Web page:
Locomotor and stress responses to nicotine differ in adolescent and adult rats
Research output: Contribution to journal › Article
- University of Virginia
- University of California at Irvine
Since adolescence is a critical period for the initiation of tobacco use, we have systematically compared behavioral and endocrine responses to nicotine in Sprague-Dawley rats of both sexes at early adolescence (postnatal day (P) 28), mid- adolescence (P38) and adulthood (P90). Locomotion and center time in a novel open field were evaluated for 30. min following intravenous injection of saline or nicotine (60μg/kg), followed by measurement of plasma corticosterone. Complex age and sex differences in behavioral and endocrine response were observed, which were dependent on the functional endpoint examined. Whereas there were age differences in nicotine effects on all functional measures, sex differences were largely restricted to adult stress-related corticosterone and center-time responses. Although significant drug effects were detected at P28 and P90, there was no effect of nicotine at P38 on any measure examined. In saline-treated males, but not females, there were significant positive correlations across age between initial ambulatory counts and both initial vertical counts and total center time. Nicotine treatment increased correlations in both sexes, and yielded a significant negative interaction between initial ambulatory counts and plasma corticosterone. The unique responses of adolescents to nicotine are consistent with an immature function of nicotinic acetylcholine receptors at this age.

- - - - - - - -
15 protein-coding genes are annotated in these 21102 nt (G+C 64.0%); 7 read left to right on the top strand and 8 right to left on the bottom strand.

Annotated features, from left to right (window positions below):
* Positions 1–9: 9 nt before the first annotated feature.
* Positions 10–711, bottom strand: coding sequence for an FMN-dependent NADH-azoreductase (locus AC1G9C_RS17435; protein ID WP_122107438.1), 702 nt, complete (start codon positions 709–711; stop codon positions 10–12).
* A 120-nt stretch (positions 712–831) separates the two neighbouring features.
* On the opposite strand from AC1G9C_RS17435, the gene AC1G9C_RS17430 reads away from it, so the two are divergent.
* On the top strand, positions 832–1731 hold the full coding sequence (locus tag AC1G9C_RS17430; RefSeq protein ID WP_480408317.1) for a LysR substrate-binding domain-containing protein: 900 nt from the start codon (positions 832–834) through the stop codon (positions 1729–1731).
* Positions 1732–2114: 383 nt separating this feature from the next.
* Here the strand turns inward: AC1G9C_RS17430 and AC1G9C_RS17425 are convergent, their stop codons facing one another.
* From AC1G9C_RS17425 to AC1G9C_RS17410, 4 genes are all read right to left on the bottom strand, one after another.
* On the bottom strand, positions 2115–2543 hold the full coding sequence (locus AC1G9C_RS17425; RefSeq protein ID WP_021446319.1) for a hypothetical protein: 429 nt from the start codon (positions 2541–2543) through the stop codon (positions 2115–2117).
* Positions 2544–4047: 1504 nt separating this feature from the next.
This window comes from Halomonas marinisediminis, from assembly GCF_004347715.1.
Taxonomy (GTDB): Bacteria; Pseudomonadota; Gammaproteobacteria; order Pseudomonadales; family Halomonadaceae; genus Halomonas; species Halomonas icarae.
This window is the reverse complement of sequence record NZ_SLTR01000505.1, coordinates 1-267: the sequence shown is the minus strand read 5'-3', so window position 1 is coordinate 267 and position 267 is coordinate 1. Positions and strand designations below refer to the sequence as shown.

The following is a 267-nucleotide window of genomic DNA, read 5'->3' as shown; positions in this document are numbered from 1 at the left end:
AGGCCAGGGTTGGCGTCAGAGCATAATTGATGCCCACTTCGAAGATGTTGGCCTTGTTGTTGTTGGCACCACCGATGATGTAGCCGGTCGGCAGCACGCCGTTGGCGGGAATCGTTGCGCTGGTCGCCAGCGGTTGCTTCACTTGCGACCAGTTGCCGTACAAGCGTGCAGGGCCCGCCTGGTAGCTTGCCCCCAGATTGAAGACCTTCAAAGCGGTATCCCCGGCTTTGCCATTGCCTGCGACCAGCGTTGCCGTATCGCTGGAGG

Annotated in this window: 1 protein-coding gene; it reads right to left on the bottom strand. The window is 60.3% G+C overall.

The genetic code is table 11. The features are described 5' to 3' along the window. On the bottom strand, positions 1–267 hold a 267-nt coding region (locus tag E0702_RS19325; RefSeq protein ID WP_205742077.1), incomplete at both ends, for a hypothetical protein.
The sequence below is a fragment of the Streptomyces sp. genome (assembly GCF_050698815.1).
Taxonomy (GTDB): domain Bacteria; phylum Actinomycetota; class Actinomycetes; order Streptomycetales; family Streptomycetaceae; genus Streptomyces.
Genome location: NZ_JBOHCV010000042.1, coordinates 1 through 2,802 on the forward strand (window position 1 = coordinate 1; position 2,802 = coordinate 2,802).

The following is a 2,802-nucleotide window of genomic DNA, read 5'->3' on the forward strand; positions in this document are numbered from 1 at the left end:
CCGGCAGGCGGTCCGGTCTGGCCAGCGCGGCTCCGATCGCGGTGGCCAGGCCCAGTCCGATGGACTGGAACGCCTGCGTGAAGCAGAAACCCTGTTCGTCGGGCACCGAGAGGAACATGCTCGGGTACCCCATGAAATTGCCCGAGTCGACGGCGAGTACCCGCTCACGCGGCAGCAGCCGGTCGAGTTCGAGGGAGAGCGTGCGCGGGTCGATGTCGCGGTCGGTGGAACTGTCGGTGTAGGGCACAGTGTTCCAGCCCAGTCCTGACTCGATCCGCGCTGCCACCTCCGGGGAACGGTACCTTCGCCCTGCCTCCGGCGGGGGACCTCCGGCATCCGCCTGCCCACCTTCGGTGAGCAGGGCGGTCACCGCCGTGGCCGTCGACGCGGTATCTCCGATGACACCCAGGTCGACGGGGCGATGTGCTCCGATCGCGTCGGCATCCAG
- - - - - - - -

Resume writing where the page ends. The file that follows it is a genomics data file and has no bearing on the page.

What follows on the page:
- Adolescence, Anxiety, Corticosterone, Locomotion, Sex differences, Stress